In practice, industry experts suggest enforcement activities are limited and compliance with the regulations comes mainly from the need for farmers to show copies of their waste transfer notes to farm assurance inspectors as proof that they are dealing with waste appropriately.

Farmyard with plastic wrapped bales

© Tim Scrivener

What’s the easiest way of meeting the rules?

Many farmers choose to work with a waste collection and recycling service, typically paying either a collection charge for each load or an annual membership fee or charge based on acreage.

Many of these services provide the farmer with waste plastic bags which they can then either deliver in to a collection point or have collected direct from farm.

Farmers who regularly deliver their own waste to an approved collection place should be registered with the EA as a lower-tier waste carrier. This registration is free.

Farmers should also be registered with the EA for an agricultural waste exemption to be able to store plastic waste before its disposal. This is free, but farms need to be re-registered every three years.

How should different types of waste plastic be dealt with?

Plastic waste needs to be collected and stored securely on the farm, with different types of plastic separated. For example, dirty plastic film from silage bales needs to be kept separately from plastic pesticide containers because the process of recycling the waste differs according to the type of plastic.

What happens to plastic once it has been delivered to a collection site?

This depends on the sort of business farms choose to work with – some smaller operators may send the waste to landfill. However, the bulk of plastic used on farms can be recycled, so farmers can choose to work with companies that do recycle.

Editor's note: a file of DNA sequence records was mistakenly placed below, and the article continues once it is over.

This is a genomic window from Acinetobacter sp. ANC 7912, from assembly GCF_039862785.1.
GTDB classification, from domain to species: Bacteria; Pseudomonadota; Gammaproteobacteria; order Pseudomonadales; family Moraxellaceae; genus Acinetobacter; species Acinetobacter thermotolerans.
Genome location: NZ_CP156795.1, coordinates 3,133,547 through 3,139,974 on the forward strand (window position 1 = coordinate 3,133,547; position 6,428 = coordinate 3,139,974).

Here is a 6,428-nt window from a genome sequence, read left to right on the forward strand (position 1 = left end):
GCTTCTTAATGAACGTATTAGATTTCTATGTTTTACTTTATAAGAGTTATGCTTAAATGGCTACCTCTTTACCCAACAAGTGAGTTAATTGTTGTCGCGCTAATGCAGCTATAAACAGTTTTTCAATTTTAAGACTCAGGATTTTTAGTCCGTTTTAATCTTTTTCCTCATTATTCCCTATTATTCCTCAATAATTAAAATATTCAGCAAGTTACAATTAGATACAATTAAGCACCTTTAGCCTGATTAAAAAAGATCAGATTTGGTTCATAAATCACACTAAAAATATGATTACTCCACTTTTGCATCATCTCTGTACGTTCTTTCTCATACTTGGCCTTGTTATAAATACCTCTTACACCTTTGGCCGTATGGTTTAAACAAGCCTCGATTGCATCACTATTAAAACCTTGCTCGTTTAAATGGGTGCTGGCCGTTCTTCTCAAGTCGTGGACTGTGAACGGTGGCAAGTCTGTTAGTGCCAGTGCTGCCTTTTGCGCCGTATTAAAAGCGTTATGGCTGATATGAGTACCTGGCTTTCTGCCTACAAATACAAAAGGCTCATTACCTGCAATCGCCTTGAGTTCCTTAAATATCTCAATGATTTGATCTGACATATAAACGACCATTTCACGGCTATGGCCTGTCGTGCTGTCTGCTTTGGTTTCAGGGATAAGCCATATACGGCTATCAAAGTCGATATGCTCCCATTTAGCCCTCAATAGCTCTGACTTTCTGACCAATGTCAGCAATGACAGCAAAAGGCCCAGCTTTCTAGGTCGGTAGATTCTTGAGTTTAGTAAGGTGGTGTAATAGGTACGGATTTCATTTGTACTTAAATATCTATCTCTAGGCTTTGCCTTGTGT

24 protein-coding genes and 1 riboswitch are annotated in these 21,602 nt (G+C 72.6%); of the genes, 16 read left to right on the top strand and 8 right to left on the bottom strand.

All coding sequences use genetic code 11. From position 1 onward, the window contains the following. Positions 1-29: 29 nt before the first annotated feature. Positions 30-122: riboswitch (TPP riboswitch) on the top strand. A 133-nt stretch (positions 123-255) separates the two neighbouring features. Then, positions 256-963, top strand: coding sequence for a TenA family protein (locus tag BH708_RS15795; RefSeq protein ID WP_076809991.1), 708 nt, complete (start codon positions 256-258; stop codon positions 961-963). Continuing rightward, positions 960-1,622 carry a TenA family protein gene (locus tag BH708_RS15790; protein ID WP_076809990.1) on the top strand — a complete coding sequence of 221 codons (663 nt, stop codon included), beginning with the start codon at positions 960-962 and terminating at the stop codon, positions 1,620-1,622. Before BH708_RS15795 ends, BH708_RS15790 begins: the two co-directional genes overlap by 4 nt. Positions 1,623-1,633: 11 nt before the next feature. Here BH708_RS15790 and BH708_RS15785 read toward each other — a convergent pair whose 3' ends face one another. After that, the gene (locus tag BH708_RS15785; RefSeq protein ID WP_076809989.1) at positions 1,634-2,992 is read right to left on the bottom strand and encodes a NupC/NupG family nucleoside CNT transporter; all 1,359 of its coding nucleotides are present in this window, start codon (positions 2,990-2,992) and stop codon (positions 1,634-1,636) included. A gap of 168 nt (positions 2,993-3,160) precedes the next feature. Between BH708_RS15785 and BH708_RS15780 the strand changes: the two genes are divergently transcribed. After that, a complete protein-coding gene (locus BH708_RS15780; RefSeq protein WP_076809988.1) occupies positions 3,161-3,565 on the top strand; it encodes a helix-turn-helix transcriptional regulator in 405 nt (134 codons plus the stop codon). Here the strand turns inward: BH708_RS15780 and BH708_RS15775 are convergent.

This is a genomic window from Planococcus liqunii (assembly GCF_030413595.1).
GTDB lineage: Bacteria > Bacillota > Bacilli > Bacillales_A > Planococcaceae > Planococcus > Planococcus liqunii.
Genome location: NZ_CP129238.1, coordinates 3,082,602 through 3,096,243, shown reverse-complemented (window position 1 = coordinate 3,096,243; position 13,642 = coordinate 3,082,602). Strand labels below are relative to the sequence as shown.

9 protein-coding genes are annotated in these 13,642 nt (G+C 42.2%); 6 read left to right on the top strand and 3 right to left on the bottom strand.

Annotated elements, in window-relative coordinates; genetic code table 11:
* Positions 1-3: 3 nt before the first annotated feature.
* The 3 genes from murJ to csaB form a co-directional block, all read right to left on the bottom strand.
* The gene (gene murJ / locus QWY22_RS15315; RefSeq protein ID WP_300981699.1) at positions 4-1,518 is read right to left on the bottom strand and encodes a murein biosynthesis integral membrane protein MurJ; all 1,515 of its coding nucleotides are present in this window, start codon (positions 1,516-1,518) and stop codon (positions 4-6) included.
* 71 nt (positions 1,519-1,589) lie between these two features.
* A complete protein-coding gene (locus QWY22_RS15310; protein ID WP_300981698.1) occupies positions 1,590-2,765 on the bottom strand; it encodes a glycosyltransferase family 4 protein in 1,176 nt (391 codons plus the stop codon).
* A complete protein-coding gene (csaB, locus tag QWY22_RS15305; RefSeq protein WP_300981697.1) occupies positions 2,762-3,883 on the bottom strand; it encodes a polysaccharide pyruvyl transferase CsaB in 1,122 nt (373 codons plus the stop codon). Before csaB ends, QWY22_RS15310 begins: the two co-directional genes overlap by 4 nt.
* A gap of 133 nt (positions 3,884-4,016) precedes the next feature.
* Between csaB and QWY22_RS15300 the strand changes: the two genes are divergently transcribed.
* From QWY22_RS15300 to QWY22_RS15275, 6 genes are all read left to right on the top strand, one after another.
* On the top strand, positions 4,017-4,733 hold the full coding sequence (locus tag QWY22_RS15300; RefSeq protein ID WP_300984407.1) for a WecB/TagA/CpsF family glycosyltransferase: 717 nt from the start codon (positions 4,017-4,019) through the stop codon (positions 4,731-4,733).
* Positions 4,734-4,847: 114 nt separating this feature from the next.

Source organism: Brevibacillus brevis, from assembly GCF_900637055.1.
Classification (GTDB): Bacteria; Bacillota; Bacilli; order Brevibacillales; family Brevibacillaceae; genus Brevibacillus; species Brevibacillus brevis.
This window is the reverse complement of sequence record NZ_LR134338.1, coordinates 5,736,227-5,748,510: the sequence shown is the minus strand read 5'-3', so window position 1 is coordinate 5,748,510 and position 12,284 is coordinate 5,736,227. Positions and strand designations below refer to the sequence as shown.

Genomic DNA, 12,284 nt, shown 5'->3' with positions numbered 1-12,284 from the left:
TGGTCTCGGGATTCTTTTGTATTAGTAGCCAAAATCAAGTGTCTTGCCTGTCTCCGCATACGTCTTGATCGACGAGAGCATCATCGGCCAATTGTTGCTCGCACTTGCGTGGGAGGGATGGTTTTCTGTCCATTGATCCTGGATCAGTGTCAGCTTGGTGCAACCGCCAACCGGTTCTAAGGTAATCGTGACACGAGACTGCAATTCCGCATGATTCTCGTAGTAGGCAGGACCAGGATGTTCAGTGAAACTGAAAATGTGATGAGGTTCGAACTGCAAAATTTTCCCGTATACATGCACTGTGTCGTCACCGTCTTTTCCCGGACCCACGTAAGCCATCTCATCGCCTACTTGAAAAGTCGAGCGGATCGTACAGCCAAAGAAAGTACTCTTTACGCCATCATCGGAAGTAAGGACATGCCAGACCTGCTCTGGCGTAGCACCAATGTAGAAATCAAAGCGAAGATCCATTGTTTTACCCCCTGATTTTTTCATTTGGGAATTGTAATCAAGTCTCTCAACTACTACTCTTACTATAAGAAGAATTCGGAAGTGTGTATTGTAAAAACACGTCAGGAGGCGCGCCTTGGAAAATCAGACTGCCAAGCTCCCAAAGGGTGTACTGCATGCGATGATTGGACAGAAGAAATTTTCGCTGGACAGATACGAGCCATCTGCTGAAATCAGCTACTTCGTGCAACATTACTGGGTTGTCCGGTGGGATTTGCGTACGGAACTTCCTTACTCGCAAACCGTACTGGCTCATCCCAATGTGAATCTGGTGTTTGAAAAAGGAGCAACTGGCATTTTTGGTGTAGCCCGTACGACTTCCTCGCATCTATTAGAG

Mark Webb, director of Farm XS, which recycles both farm plastics and cardboard, says in his experience it is possible to recycle 99% of the plastic collected from farms, with waste plastic being remade into a wide range of products, including car body parts, bin liners, builders’ membrane, road cones, garden furniture, plastic sheeting and coat hangers.

Waste plastic is also recycled into more of the same product; for example, sprays cans are often turned back into spray cans and silage wrap remade into new recycled silage wrap.

Mr Webb says that waste plastics are baled into half-tonne bales before being sold to a variety of recycling markets. The recycling process involves turning the waste into lightweight pellets, which can then be remade into recycled products.

The one product it is not possible to currently recycle regularly is netwrap, says Mr Webb.

What other problem areas are there in dealing with waste plastic?

The EA warns farmers to be vigilant of waste criminals – either those that offer ”too good to be true” disposal costs, or who ask for a “temporary store” on farmland.

Anyone who sees or suspects illegal waste activities is urged to report it anonymously to Crimestoppers or call 0800 555 111 or to report it through the EA Incident hotline on 0800 80 70 60.

Plastics innovation – where are we going?

Plastics made partially or wholly from plants are being touted as one of the solutions to the world’s waste plastic problem.

Bio-based plastics, typically derived from wheat, maize or sugar-cane are increasingly being developed, says Adrian Higson, lead consultant on bio-based products at the NNFCC.

Not only is their manufacture less environmentally damaging, as it does not require the same levels of fossil fuels, but if they are also biodegradable it alleviates many of the problems associated with their disposal. However, not all bio-based plastics are biodegradable.

According to Mr Higson, the most common application of bio-based, biodegradable plastic within the farming sector itself is agricultural mulch films, which are used to protect a wide range of salad and vegetable crops.

While biodegradeable mulch films have been on the market for a number of years, they received a boost towards the end of 2017 when the European Parliament voted in favour of regulations that will promote their use.

Their appeal is that they can be ploughed back into the ground after use and will degrade through contact with the soil.

Meanwhile, work is ongoing to develop a more environmentally friendly version of bale wrap. Farmers Weekly reported in 2016 that three PhD students from Imperial University were working to develop an edible bale wrap, made from a biopolymer, suitable for hay, straw and silage.

In the same year, a group of school students from Canada entered a prototype version of an edible bale wrap made of sugar and starches into the International Global Innovation Award.